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Syrian men and dating

The parents looked at the monitor and understood the doctor was talking about abnormalities.

She strokes her stomach and says that she has heard that many German women don't want a disabled child, but that she would definitely give birth to hers. A news report about bombing attacks in Syria plays on the television.

The parents see burning buildings and images from Damascus, images from their past.

She said that even if they decided to continue the pregnancy, the child might not be strong enough to survive the birth.

On an evening in July, two months later, Adel, a portly 44-year-old, and 38-year-old Yusra, who wears a headscarf and has alert blue eyes, sit on a sofa in their living room in the Billstedt neighborhood of Hamburg.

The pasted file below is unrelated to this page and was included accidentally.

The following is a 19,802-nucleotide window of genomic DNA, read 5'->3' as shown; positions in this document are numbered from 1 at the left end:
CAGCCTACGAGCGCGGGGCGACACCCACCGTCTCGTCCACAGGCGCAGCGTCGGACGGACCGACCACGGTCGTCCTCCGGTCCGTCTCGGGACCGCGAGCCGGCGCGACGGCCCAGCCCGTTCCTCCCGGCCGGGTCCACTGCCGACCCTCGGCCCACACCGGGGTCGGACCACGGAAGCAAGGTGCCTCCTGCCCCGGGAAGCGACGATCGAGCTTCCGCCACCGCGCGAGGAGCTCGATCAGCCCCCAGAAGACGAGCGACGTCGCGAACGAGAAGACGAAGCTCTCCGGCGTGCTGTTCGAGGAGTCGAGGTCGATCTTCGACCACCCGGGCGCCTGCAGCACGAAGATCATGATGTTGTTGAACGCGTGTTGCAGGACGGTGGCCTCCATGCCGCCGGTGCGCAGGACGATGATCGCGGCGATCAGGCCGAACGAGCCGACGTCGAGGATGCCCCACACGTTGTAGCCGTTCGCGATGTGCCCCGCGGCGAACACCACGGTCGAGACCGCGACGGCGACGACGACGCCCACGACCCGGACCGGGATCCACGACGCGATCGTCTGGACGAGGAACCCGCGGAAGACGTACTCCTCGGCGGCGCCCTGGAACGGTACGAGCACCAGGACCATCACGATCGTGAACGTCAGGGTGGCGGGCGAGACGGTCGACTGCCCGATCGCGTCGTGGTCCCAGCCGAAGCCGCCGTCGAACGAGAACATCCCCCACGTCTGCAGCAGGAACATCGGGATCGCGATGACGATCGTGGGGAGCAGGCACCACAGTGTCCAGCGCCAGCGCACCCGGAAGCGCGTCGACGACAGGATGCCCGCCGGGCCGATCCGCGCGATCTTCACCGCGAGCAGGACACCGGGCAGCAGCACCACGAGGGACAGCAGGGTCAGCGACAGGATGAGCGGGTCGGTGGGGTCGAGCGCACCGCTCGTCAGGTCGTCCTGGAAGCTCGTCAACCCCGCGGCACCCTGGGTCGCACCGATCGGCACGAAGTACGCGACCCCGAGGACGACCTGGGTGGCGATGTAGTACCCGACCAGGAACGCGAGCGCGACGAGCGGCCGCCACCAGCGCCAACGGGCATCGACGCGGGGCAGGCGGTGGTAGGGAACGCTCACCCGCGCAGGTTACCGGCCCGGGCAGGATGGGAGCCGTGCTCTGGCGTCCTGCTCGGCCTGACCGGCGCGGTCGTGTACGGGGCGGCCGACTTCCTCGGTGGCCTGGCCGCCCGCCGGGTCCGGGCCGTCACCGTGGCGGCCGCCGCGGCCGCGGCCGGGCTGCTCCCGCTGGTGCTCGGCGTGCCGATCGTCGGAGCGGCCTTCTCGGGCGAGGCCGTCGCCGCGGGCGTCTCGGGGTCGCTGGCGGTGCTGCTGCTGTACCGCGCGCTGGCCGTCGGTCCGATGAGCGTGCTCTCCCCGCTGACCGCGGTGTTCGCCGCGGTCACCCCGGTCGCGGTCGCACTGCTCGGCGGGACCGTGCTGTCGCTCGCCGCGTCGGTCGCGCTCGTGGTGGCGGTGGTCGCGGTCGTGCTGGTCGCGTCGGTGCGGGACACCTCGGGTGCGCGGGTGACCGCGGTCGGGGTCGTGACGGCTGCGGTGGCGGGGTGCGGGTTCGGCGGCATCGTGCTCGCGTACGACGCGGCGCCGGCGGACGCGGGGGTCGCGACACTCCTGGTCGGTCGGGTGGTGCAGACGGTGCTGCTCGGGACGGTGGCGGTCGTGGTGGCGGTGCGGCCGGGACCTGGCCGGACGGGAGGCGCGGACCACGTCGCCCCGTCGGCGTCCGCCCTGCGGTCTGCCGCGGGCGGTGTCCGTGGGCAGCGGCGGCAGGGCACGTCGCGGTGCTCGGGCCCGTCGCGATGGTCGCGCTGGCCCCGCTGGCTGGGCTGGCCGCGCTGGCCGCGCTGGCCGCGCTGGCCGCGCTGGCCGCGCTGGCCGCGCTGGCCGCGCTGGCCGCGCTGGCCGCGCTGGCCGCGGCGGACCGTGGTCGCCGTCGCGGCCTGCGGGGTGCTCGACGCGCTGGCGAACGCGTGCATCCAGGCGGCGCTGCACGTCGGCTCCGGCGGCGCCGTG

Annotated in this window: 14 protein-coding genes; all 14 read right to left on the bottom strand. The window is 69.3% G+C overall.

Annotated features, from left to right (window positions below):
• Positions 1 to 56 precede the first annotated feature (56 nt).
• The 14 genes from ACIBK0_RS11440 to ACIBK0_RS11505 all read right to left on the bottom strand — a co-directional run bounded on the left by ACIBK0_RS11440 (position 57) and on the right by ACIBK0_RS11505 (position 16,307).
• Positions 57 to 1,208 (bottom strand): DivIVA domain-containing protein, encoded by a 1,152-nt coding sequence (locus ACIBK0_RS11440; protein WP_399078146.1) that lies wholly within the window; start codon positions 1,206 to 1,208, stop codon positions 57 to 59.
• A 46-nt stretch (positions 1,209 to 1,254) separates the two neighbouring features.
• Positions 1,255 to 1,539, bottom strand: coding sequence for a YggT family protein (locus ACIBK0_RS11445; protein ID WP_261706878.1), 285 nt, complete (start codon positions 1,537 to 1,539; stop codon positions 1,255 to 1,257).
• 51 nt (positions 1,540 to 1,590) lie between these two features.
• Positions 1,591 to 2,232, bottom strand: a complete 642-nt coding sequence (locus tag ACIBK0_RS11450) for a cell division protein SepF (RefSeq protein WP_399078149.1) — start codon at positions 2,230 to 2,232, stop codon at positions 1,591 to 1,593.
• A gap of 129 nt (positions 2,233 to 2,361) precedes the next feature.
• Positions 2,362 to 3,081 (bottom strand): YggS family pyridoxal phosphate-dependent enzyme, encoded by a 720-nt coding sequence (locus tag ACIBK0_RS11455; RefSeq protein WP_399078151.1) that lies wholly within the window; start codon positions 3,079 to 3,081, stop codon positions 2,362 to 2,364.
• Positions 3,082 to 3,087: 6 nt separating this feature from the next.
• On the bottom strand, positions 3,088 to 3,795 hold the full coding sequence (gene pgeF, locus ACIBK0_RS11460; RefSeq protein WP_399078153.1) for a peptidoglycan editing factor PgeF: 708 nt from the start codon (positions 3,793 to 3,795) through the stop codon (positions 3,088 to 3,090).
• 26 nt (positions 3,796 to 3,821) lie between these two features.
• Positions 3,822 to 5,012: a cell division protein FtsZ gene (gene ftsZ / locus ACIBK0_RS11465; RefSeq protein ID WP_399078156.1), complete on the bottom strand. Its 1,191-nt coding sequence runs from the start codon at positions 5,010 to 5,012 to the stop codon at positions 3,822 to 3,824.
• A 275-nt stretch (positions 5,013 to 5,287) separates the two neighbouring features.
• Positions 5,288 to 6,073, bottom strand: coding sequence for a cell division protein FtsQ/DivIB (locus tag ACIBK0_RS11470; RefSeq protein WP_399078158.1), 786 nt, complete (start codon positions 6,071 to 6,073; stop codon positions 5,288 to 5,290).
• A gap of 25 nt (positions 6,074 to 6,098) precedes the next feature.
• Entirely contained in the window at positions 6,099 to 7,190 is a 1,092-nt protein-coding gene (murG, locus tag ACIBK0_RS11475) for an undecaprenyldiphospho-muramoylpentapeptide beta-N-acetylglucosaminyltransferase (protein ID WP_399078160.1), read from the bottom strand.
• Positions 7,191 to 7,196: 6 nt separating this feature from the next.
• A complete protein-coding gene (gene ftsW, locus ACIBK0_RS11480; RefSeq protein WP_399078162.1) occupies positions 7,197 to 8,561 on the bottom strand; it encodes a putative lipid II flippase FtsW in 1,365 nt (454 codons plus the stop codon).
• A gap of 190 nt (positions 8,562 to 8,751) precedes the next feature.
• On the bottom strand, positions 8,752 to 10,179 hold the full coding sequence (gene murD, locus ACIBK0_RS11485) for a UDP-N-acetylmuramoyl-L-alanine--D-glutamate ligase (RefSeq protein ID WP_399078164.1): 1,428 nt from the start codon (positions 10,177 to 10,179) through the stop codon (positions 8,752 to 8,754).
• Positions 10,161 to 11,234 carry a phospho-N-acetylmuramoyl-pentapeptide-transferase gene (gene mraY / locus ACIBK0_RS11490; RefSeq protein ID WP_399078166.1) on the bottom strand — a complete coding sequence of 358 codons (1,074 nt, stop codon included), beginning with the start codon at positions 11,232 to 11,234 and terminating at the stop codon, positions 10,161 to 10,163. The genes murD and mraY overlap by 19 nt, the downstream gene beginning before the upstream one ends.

The doctor, a woman in a white blouse, passed an ultrasound device across the mother's abdomen, and marked a tiny head, two hands and two feet on a screen.

After a while, she used words that Adel and Yusra Muati had never heard in Germany before: chromosomes, trisomy and heart defect.

They desperately want to fit in and contribute to society, but even as the children relish their newfound freedoms, the parents worry about their future.